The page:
Endoscopic Ultrasound Accurately Rules Out Pancreatic Cancer
According to a study published in the American Journal of Gastroenterology, patients who are suspected of having pancreatic cancer, but who have a negative endoscopic ultrasound, most likely do not have pancreatic cancer and can be spared further diagnostic testing.
The pancreas is an organ surrounded by the stomach, small intestine, bile ducts, gallbladder, liver, and spleen. It helps the body to break down food and produces hormones (such as insulin) to regulate the body’s storage and use of food.
Pancreatic cancer is the fourth leading cause of cancer death in the US. The diagnosis and staging of pancreatic cancer often involves the use of endoscopic ultrasound (EUS). EUS involves the insertion of a tube (the endoscope) into the stomach. An ultrasound machine attached to the endoscope sends sound waves to the pancreas. EUS has been shown to be particularly useful for detecting small pancreatic tumors, but it’s uncertain to what extent a negative test rules out pancreatic cancer.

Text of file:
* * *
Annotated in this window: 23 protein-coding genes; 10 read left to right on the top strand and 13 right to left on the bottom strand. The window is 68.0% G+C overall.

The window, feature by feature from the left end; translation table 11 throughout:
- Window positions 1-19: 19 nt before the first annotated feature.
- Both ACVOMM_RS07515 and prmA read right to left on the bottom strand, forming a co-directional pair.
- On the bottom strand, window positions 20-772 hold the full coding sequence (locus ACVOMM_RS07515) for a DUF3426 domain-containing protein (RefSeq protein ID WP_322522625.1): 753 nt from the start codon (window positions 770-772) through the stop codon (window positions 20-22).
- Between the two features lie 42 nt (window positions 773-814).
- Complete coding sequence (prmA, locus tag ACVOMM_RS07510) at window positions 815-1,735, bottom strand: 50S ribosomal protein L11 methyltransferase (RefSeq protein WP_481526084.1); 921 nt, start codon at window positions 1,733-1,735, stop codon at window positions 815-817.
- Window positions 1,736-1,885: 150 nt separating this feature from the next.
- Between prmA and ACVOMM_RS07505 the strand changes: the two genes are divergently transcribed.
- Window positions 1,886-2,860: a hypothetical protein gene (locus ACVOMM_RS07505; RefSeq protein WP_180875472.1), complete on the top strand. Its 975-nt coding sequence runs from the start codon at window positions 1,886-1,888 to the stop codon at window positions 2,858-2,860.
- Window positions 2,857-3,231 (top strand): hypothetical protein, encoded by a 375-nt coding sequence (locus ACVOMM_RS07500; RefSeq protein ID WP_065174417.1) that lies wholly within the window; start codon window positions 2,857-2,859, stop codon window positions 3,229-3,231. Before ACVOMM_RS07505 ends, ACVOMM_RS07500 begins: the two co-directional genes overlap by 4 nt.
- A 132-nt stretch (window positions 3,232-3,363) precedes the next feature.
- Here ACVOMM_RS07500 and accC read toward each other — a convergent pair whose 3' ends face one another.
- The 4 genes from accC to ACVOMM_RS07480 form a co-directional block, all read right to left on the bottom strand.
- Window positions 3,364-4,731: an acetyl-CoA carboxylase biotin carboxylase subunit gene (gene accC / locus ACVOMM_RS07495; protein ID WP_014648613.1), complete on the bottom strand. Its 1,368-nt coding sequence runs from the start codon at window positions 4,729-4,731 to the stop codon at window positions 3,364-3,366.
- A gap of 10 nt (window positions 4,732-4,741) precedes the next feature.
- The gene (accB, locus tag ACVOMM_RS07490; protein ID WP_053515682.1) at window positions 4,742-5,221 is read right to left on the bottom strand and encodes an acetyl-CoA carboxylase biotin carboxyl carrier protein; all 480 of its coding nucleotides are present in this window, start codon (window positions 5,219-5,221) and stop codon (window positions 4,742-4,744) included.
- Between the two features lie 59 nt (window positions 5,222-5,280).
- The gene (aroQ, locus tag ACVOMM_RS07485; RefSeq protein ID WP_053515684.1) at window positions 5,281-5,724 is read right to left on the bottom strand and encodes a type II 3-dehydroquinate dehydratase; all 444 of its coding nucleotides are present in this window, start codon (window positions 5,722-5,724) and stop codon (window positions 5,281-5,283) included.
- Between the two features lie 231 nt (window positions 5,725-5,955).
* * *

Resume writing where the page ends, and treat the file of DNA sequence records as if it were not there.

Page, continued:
In order to determine the frequency of pancreatic cancer in patients with a negative EUS, researchers evaluated 693 patients who were suspected of having pancreatic cancer and who had undergone EUS. Symptoms that prompted EUS included weight loss, abdominal pain, abnormal imaging (an abnormal CT scan, for example), and abnormal lab tests.
A total of 155 patients were found to have a normal pancreas based on EUS. During an average of two years of follow-up, none of these patients developed pancreatic cancer. This suggests that patients who have a negative EUS have a very high likelihood of not having pancreatic cancer. The researchers note that this study was based on EUS performed by expert endosonographers; medical centers that do fewer of these procedures may not achieve the same results.
The researchers conclude that no further diagnostic testing is required for patients with a suspicion of pancreatic cancer, but a negative EUS performed by an expert endosonographer. A negative EUS appears to accurately identify patients without pancreatic cancer. The researchers suggest that EUS should be the initial diagnostic test for patients who are suspected of having pancreatic cancer.
Reference: Klapman JB, Chang KJ, Lee JG et al. Negative predictive value of endoscopic ultrasound in a large series of patients with a clinical suspicion of pancreatic cancer. American Journal of Gastroenterology. 2005;100:1-4.
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